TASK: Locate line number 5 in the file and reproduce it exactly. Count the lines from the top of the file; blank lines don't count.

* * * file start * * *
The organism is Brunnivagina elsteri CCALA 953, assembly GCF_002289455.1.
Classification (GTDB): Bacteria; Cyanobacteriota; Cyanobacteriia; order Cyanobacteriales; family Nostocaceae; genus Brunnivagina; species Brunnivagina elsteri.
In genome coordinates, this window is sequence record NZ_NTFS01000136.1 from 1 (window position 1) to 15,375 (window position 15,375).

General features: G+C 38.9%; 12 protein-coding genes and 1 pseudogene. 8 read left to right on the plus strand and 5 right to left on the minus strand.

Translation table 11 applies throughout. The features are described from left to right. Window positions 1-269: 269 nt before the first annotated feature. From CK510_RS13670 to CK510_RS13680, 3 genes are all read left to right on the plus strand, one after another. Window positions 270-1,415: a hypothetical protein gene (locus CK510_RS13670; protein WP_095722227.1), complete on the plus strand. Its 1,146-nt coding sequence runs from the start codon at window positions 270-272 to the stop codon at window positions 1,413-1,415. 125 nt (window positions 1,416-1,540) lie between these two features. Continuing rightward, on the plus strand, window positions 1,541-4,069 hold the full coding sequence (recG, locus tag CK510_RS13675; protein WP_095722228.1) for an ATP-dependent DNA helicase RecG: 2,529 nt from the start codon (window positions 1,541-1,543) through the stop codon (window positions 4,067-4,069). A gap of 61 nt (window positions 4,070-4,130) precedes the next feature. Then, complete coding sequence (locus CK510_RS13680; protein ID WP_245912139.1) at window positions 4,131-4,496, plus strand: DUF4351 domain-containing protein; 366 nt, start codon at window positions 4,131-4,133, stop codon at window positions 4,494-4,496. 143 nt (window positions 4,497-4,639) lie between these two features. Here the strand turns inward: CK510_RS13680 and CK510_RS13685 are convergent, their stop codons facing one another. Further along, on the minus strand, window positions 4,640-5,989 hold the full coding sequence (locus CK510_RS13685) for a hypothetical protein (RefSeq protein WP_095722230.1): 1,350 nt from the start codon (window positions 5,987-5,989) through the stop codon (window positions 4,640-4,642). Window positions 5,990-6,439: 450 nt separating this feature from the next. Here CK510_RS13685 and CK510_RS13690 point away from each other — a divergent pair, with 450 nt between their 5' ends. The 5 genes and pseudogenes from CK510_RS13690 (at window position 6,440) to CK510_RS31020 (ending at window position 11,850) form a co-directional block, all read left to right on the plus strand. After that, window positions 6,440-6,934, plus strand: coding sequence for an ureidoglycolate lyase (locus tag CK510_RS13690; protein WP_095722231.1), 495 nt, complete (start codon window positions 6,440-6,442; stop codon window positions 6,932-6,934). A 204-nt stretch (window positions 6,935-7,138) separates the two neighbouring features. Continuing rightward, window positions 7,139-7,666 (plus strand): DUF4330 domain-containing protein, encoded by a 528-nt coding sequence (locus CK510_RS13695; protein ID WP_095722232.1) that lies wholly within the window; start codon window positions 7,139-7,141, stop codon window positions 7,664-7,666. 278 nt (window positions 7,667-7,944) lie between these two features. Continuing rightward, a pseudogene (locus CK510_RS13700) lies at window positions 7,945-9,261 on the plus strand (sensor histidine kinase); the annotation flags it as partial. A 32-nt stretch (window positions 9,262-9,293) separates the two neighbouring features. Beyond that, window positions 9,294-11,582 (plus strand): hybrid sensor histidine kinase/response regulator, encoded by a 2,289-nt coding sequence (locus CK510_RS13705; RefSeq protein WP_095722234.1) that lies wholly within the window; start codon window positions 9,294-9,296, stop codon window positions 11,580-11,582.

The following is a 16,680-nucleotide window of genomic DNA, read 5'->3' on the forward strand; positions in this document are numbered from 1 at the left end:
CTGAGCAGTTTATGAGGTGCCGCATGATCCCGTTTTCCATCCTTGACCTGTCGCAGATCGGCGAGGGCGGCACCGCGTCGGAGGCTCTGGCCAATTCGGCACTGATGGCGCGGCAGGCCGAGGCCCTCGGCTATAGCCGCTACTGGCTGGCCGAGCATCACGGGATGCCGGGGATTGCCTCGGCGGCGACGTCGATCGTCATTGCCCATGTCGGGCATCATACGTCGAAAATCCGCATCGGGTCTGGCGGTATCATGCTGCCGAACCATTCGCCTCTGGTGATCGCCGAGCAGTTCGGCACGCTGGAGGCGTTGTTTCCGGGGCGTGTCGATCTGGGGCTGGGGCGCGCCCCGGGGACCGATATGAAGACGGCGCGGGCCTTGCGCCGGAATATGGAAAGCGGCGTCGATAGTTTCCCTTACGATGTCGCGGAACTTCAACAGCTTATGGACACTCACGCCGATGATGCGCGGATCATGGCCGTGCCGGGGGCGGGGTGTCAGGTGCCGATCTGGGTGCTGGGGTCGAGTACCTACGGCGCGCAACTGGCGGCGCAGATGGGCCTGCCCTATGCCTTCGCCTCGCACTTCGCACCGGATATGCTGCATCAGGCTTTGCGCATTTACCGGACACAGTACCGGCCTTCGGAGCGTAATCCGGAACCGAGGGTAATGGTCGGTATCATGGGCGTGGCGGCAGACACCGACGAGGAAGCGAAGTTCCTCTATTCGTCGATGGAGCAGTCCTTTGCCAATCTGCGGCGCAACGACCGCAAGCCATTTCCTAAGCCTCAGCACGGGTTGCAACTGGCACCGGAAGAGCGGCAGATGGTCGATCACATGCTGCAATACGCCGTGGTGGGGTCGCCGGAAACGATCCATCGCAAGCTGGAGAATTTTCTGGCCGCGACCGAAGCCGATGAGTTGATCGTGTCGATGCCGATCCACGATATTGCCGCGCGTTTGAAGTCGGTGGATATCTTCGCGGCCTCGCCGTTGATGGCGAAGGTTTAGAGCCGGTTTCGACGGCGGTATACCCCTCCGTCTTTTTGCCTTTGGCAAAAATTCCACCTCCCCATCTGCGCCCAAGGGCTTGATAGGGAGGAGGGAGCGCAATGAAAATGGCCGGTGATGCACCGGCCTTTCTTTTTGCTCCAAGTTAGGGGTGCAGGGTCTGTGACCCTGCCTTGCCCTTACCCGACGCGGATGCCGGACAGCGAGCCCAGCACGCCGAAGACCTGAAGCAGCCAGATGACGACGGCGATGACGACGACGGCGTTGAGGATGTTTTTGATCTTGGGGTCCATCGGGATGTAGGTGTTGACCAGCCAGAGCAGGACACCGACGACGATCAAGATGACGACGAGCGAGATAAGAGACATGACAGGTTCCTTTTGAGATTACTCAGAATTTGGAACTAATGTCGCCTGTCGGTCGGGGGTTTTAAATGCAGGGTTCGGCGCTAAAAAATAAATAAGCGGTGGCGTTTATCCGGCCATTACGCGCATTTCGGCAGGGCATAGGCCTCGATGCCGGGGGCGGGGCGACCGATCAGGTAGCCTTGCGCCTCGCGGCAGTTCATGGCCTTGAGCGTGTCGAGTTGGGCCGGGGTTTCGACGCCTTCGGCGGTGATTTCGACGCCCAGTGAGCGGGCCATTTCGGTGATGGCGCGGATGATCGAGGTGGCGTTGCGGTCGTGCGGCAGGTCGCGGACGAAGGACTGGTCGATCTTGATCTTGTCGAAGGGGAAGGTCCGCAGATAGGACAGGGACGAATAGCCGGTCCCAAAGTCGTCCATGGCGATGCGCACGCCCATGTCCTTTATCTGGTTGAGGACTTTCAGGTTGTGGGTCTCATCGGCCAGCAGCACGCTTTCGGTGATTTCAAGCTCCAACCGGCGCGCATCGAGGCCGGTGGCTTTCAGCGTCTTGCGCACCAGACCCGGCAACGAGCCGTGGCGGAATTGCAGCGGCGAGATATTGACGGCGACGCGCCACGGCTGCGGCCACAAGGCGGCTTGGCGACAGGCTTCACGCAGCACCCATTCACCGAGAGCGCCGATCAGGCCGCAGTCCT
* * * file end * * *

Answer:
Translation table 11 applies throughout. The features are described from left to right. Window positions 1-269: 269 nt before the first annotated feature. From CK510_RS13670 to CK510_RS13680, 3 genes are all read left to right on the plus strand, one after another. Window positions 270-1,415: a hypothetical protein gene (locus CK510_RS13670; protein WP_095722227.1), complete on the plus strand. Its 1,146-nt coding sequence runs from the start codon at window positions 270-272 to the stop codon at window positions 1,413-1,415. 125 nt (window positions 1,416-1,540) lie between these two features. Continuing rightward, on the plus strand, window positions 1,541-4,069 hold the full coding sequence (recG, locus tag CK510_RS13675; protein WP_095722228.1) for an ATP-dependent DNA helicase RecG: 2,529 nt from the start codon (window positions 1,541-1,543) through the stop codon (window positions 4,067-4,069). A gap of 61 nt (window positions 4,070-4,130) precedes the next feature. Then, complete coding sequence (locus CK510_RS13680; protein ID WP_245912139.1) at window positions 4,131-4,496, plus strand: DUF4351 domain-containing protein; 366 nt, start codon at window positions 4,131-4,133, stop codon at window positions 4,494-4,496. 143 nt (window positions 4,497-4,639) lie between these two features. Here the strand turns inward: CK510_RS13680 and CK510_RS13685 are convergent, their stop codons facing one another. Further along, on the minus strand, window positions 4,640-5,989 hold the full coding sequence (locus CK510_RS13685) for a hypothetical protein (RefSeq protein WP_095722230.1): 1,350 nt from the start codon (window positions 5,987-5,989) through the stop codon (window positions 4,640-4,642). Window positions 5,990-6,439: 450 nt separating this feature from the next. Here CK510_RS13685 and CK510_RS13690 point away from each other — a divergent pair, with 450 nt between their 5' ends. The 5 genes and pseudogenes from CK510_RS13690 (at window position 6,440) to CK510_RS31020 (ending at window position 11,850) form a co-directional block, all read left to right on the plus strand. After that, window positions 6,440-6,934, plus strand: coding sequence for an ureidoglycolate lyase (locus tag CK510_RS13690; protein WP_095722231.1), 495 nt, complete (start codon window positions 6,440-6,442; stop codon window positions 6,932-6,934). A 204-nt stretch (window positions 6,935-7,138) separates the two neighbouring features. Continuing rightward, window positions 7,139-7,666 (plus strand): DUF4330 domain-containing protein, encoded by a 528-nt coding sequence (locus CK510_RS13695; protein ID WP_095722232.1) that lies wholly within the window; start codon window positions 7,139-7,141, stop codon window positions 7,664-7,666. 278 nt (window positions 7,667-7,944) lie between these two features. Continuing rightward, a pseudogene (locus CK510_RS13700) lies at window positions 7,945-9,261 on the plus strand (sensor histidine kinase); the annotation flags it as partial. A 32-nt stretch (window positions 9,262-9,293) separates the two neighbouring features. Beyond that, window positions 9,294-11,582 (plus strand): hybrid sensor histidine kinase/response regulator, encoded by a 2,289-nt coding sequence (locus CK510_RS13705; RefSeq protein WP_095722234.1) that lies wholly within the window; start codon window positions 9,294-9,296, stop codon window positions 11,580-11,582.